With Senate Republicans vowing to block any legislation not related to federal spending, OSHA reforms won’t get much attention any time soon – or will they?

In his monthly update, “Happenings from the Hill,” Aaron Trippler of the American Industrial Hygiene Association (AIHA) said a measure that would require congressional approval of major executive branch rules before they take effect is gaining traction.

“Currently, such rules take effect unless Congress passes and the President signs a joint resolution disapproving them,” said Trippler, the AIHA’s director of government affairs. “If you recall, that is what happened back in 2001 when Congress blocked the Clinton-era ergonomics standard,” he said. Obviously this would have an impact on any OSHA regulations as Congress could delay approval for some time.”

Trippler added that his organization is keeping a close watch on the bill.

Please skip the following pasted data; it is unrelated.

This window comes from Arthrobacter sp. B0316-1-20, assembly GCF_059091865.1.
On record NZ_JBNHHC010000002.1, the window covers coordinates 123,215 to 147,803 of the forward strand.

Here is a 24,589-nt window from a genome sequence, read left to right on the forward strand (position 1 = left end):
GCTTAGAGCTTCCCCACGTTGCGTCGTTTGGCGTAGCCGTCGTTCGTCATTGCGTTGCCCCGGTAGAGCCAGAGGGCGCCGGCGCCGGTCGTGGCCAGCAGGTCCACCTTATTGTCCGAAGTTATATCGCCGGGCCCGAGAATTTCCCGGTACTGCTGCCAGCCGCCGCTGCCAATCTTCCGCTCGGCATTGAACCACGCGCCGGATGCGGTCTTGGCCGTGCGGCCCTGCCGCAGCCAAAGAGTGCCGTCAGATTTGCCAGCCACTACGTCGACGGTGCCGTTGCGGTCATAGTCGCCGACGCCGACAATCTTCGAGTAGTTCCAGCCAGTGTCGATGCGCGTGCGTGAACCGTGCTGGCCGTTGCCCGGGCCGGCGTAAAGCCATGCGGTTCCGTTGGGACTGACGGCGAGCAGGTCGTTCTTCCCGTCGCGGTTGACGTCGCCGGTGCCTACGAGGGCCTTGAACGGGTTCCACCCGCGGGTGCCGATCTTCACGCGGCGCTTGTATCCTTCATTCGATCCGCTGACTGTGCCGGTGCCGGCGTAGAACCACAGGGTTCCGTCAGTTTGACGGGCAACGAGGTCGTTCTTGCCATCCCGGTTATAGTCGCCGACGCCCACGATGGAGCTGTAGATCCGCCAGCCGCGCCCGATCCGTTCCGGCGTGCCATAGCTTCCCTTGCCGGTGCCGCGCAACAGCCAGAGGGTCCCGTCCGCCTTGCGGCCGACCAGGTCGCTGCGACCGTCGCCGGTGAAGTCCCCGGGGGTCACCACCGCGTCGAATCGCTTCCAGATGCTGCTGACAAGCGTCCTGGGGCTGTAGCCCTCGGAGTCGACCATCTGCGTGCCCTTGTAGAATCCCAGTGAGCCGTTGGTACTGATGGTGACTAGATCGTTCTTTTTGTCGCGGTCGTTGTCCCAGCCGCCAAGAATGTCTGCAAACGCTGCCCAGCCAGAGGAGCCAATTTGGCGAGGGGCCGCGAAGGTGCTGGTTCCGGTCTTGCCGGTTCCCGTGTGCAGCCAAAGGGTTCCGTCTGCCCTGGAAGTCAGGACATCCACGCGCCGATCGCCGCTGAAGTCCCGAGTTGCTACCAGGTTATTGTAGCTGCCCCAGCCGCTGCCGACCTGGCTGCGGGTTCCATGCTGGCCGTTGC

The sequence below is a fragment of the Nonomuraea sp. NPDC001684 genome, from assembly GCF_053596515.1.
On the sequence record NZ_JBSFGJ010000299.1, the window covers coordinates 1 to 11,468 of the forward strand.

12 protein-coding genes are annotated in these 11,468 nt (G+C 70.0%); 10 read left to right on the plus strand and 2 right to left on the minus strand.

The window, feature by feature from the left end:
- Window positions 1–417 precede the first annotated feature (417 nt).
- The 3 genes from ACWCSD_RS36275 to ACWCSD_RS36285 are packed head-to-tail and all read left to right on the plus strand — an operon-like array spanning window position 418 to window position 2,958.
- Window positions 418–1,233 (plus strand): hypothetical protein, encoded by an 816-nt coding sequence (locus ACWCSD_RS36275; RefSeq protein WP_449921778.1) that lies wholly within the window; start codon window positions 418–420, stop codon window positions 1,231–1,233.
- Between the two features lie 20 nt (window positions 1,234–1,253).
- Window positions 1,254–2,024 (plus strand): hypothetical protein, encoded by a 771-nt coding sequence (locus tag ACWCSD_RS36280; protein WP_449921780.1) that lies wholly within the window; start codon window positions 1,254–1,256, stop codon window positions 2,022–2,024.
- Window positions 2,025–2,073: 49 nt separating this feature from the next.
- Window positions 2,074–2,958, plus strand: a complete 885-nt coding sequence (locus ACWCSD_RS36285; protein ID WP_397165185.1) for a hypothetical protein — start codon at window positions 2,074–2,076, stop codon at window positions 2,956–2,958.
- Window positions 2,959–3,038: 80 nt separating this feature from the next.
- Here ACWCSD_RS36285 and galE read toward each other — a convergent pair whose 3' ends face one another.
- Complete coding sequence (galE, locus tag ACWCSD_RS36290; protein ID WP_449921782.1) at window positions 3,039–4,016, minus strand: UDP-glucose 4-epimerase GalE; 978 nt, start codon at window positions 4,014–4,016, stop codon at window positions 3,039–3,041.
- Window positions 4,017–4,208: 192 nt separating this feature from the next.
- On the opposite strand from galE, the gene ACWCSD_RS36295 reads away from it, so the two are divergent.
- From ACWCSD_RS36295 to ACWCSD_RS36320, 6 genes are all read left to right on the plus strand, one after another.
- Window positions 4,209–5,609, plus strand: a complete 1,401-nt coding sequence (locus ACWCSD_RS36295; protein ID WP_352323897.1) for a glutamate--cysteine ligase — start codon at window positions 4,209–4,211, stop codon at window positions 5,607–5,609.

OSHA moving forward on some fronts

Despite proposed funding cuts, Trippler said that OSHA continues to move forward on several regulatory issues:

Injury and Illness Prevention Program (I2P2) – Although the actual proposal has yet to be written, Trippler said this is the agency’s top priority. Still, “OSHA has been surprised by the amount of negative reactions to the proposal. Expect this issue to take up a lot of time and resources at the agency,” he predicted.

Crystalline Silica – OSHA still hopes to issue a Notice of Proposed Rulemaking on this issue in April. The proposed rule remains at the Office of Information and Regulatory Affairs.

Combustible Dust – In the absence of an existing standard on combustible dust, OSHA has published an Advance Notice of Proposed Rulemaking in 2009, and held stakeholder meetings. “The agency is moving toward the small business regulatory review process,” said Trippler.

MSD Column – After concerns raised about its impact on small companies, OSHA temporarily pulled its effort to add a column for work-related musculoskeletal disorders on employer injury and illness logs. The agency plans to hold several teleconferences to gather input on the proposal from small businesses.